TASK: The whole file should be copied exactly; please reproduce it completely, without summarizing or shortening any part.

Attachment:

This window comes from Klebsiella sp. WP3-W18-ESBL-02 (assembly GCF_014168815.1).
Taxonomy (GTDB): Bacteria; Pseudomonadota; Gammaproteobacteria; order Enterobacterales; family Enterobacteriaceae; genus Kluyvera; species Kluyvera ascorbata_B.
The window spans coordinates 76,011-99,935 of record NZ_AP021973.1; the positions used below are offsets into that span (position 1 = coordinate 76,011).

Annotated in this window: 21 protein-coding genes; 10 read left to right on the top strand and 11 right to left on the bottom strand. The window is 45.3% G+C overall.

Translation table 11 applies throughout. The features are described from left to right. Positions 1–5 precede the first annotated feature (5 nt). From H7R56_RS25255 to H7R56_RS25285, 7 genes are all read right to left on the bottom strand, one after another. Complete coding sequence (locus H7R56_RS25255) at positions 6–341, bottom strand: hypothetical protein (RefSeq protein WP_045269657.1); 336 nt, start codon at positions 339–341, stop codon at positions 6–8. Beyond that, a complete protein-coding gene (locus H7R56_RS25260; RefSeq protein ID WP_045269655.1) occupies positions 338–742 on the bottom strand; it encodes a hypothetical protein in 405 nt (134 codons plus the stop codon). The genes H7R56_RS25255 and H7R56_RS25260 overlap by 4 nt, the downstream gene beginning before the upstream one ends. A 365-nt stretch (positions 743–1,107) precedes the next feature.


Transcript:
This window comes from Klebsiella sp. WP3-W18-ESBL-02 (assembly GCF_014168815.1).
Taxonomy (GTDB): Bacteria; Pseudomonadota; Gammaproteobacteria; order Enterobacterales; family Enterobacteriaceae; genus Kluyvera; species Kluyvera ascorbata_B.
The window spans coordinates 76,011-99,935 of record NZ_AP021973.1; the positions used below are offsets into that span (position 1 = coordinate 76,011).

Annotated in this window: 21 protein-coding genes; 10 read left to right on the top strand and 11 right to left on the bottom strand. The window is 45.3% G+C overall.

Translation table 11 applies throughout. The features are described from left to right. Positions 1–5 precede the first annotated feature (5 nt). From H7R56_RS25255 to H7R56_RS25285, 7 genes are all read right to left on the bottom strand, one after another. Complete coding sequence (locus H7R56_RS25255) at positions 6–341, bottom strand: hypothetical protein (RefSeq protein WP_045269657.1); 336 nt, start codon at positions 339–341, stop codon at positions 6–8. Beyond that, a complete protein-coding gene (locus H7R56_RS25260; RefSeq protein ID WP_045269655.1) occupies positions 338–742 on the bottom strand; it encodes a hypothetical protein in 405 nt (134 codons plus the stop codon). The genes H7R56_RS25255 and H7R56_RS25260 overlap by 4 nt, the downstream gene beginning before the upstream one ends. A 365-nt stretch (positions 743–1,107) precedes the next feature.